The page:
secretly recorded conversation against your ex-spouse

Can you use a secretly recorded conversation against your ex-spouse in court?

Your ex-spouse regularly says negative things about you in front of your daughter whenever they come to pick her up during their weekends together. Their comments are a clear violation of your divorce agreement. To gather proof of their bad behavior, you secretly record your ex-spouse on several occasions. Can you use those recordings as evidence in court to demonstrate badgering and ill intent? Probably not.

How can that be? In California, as well as many other states, an individual’s right to privacy is of the highest importance. In fact, as early as 1967, the California Legislature enacted California Penal Code section 632 stating that: “Advances in science and technology have led to the development of new devices and techniques for the purpose of eavesdropping upon private communications and that the invasion of privacy resulting from… use of such devices and techniques has created a serious threat to the free exercise of personal liberties and cannot be tolerated in a free and civilized society.”

So, your ability to use a secret recording as evidence in court is severely limited.

Is it ever possible to use a secretly obtained recording as evidence in CA?

Perhaps, if your attorney can successfully argue any of the following:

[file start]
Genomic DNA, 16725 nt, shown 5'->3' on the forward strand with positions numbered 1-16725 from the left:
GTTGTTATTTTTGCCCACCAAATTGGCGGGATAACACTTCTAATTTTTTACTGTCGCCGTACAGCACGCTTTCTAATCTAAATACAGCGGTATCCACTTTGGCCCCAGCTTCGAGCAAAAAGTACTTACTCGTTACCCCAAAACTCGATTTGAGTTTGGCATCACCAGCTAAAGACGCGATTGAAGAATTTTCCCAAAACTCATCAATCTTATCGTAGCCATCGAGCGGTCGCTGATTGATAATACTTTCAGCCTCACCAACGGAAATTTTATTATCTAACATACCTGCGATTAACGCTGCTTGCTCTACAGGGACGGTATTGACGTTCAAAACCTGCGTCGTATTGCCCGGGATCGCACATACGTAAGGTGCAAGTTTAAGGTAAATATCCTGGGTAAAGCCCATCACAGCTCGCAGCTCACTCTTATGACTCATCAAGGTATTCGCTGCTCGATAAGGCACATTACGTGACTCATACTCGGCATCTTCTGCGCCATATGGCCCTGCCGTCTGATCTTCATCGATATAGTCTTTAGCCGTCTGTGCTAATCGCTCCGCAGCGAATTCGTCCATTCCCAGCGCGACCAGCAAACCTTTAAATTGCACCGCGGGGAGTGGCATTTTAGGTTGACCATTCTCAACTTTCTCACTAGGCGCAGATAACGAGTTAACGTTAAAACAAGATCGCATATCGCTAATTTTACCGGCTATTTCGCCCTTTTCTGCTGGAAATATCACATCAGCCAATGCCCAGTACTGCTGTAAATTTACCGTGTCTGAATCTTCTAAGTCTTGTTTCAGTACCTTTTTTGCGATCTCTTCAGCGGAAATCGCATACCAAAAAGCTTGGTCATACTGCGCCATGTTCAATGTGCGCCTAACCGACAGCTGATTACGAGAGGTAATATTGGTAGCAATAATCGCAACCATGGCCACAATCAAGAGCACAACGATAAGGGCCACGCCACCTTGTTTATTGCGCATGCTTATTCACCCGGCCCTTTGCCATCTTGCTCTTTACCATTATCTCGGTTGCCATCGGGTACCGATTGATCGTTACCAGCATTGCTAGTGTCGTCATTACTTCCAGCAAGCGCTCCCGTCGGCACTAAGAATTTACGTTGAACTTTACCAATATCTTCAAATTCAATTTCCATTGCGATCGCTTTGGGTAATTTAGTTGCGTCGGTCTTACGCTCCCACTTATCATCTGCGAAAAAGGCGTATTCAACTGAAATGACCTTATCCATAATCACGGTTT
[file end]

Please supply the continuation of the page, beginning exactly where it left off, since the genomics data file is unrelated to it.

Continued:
• The recorded conversation wasn’t truly private or confidential. For example, a conversation that takes place in front of others where there is no expectation of privacy, such as a conversation that occurs on a busy sidewalk, is not necessarily considered private or protected.

• The recorded party knew they were being recorded at the time.

• The recording was made “accidentally” – the recorder honestly believed that the recording device was off. Note this is only available in limited circumstances.

• The recording was a video – a video that does not capture words or other types of “communication by means of actions or signs” may not be in violation of section 632.

• The conversation was secretly recorded to obtain evidence regarding the threat of or commission of a crime, including domestic violence or other types of physical violence.

• In a domestic violence restraining order case, a recorded conversation may be used to show the need for the order.

Learn More

If you have any questions about California Penal Code section 632 or whether you may want to secretly record a conversation for use in court, please contact our office for a consultation.

Attorney Christina Sherman is a Marin County CA family law attorney and Certified Family Law Specialist, specializing in divorce, child custody and support, marital contracts and other family law issues.

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